عنوان مقاله [English]
نویسندگان [English]چکیده [English]
Vast areas of the Northern Hemisphere are influenced by the North Atlantic Oscillation (NAO) and the Madden-Julian Oscillation (MJO). Revealing the interaction between them can help us predict the phase and amplitude of each one based on the conditions of the other.Statistical-dynamical study on critical events of MJO and NAO during the Northern Hemisphere winter in a 37-year period (1974-2011), reveals a considerable connection between NAO and MJO. In a statistical method, the computed mean value of NAO index for different phases of MJO associated with 5 to 25-day lags, showed a causal relation between the two phenomena. Phase 7 (3) of MJO was observed 20 to 25 days after the positive (negative) phase of NAO. On the other hand, 5 to 15 days after phase 3 (7) of MJO, positive (negative) phase of NAO occured.
Lagged composite maps of 200-hPa zonal wind anomaly and the outgoing long-wave radiation (OLR) anomaly were computed for different phases of critical NAO in order to analyze the dynamical impact of NAO on MJO. Within 5 to 25 days after the positive NAO, maximum 250-hPa westerly anomalies in the Africa-Asia jet region propagate eastward from Africa to central Indian Ocean. On the other hand, OLR anomaly patterns propagate eastward in the same period and same region after the positive NAO that might be induced by the propagation features of 250-hPa zonal wind anomalies. On the 25-day lag relative to the critical positive NAO, both 250-hPa westerly anomalies over the central and eastern Indian Ocean and the development of positive OLR anomalies in the same region were consistent with the conditions of phase 7 of MJO. However, on the 5 to 25-day lags relative to the critical negative NAO, 250-hPa zonal wind anomalies showed the attenuation of the westerly Africa-Asia jet leading to the favorable conditions for evolution of the easterly anomalies over the Indian Ocean. On the other hand, the OLR anomaly patterns displayed either little or no westward propagation. On the 25-day lag relative to the critical negative NAO, the development of both 250-hPa easterly anomalies and negative OLR anomalies over the central Indian Ocean corresponded to the conditions of phase 3 of MJO.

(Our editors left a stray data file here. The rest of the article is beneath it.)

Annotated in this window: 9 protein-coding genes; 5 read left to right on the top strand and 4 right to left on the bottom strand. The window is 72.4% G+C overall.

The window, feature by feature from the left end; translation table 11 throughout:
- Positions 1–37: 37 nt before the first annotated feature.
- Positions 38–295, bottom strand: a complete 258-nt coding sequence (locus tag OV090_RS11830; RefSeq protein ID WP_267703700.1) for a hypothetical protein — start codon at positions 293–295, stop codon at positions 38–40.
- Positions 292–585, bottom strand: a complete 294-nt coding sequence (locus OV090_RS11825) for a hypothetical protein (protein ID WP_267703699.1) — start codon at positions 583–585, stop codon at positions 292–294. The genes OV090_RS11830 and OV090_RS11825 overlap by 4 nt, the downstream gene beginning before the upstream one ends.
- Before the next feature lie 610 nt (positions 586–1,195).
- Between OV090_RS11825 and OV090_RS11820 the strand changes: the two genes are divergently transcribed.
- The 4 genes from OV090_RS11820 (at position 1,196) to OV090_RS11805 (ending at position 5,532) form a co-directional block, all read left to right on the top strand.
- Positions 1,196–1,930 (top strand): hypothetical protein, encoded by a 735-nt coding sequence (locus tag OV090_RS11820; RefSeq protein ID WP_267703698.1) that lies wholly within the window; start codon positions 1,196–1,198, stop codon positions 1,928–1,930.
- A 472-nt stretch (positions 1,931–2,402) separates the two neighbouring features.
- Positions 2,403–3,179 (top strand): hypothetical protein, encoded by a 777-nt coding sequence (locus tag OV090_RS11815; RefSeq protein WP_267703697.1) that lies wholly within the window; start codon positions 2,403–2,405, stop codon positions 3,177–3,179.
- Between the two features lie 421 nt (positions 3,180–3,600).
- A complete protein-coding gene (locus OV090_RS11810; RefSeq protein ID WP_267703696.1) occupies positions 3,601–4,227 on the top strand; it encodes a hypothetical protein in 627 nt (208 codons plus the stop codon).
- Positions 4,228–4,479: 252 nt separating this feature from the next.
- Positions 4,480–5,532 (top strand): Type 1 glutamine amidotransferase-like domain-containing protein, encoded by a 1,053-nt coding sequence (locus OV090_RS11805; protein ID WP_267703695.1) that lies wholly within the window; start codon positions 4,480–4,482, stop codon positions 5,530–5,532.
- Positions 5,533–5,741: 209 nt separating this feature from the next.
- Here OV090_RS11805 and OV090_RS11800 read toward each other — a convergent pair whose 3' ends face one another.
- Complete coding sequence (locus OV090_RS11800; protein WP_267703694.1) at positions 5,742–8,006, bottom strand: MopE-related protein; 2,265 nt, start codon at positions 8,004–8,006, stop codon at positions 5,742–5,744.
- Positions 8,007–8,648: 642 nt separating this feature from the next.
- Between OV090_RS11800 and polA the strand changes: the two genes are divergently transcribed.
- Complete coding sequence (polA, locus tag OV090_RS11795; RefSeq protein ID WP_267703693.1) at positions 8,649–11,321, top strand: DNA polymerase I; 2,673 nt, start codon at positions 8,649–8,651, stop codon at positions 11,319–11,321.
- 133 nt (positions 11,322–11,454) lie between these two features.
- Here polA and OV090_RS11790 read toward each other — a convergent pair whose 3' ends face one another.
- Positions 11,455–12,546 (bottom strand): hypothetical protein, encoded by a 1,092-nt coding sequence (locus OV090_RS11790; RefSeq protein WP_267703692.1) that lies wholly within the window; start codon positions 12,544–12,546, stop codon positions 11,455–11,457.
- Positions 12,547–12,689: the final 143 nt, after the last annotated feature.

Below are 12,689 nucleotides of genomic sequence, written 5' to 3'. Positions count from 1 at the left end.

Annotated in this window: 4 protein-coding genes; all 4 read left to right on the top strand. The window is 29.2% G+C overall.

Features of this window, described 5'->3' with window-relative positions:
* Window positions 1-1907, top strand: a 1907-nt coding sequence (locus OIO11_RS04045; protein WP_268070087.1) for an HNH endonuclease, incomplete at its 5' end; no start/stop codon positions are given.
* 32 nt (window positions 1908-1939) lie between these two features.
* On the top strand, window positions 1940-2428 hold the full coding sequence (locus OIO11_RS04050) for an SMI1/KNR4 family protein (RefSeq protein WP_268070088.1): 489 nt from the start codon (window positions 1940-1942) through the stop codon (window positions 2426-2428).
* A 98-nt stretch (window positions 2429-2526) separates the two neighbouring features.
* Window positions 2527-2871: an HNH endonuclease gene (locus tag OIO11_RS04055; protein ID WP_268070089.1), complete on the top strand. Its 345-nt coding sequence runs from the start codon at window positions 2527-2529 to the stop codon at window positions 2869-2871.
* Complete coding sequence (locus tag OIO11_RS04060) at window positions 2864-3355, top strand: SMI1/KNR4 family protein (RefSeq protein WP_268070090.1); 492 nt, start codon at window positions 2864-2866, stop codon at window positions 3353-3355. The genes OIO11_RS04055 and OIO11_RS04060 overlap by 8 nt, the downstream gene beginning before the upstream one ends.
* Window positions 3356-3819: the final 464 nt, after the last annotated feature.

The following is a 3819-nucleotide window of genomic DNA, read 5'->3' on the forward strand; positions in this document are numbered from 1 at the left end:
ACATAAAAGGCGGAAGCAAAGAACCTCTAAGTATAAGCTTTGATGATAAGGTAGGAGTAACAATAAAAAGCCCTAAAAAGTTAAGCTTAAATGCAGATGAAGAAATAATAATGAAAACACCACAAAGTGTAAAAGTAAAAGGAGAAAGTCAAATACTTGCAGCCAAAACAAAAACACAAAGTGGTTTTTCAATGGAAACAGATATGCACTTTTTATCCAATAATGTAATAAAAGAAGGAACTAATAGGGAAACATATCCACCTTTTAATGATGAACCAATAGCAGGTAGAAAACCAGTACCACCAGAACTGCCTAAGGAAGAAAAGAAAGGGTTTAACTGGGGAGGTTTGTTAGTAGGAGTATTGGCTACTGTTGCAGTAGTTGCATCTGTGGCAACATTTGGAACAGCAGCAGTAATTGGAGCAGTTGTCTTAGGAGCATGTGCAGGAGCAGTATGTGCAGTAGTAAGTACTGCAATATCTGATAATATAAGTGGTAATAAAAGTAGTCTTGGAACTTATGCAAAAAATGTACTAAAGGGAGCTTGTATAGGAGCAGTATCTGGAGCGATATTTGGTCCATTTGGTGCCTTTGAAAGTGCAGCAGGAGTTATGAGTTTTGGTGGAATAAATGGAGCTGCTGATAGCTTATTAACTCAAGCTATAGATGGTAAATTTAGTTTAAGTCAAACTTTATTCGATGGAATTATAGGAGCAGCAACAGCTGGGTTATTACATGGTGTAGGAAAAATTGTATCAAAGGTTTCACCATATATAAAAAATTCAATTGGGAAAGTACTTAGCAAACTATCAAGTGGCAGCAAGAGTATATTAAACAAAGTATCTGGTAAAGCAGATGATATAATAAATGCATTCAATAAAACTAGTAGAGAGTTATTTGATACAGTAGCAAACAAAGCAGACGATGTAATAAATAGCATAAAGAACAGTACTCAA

Lagged composites of 500-hPa geopotential height anomaly for different phases of MJO were also computed in order to analyze the dynamical impact of MJO on NAO. On the 5 to 15-day lags relative to phase 3 of MJO, a Rossby wave train was observed over the Pacific Ocean extending to the North America and Atlantic region. The waves were oriented in the South West – North East direction. On the 10-day and 15-day lags, the waves started to gradually break anticyclonically over the North America and North Atlantic regions. On the 15-day lag, a dipolar pattern formed in the Atlantic region associated with a negative anomaly center of 500-hPa geopotential height in the northern part of the North Atlantic and a positive anomaly center in the central part of the North Atlantic, leading to the formation of the positive NAO phase. On lag days after phase 7 of critical MJO, a similar wave train was also extended from the Pacific and North America to the Atlantic region; however, the orientation of the waves was South East-North to West at this time. On the 5 and 10-day lags, a cyclonic wave breaking was observed over the North America and North Atlantic regions. Ultimately, on the 10-day lag a dipole structure similar to the negative NAO phase was formed over the North Atlantic region.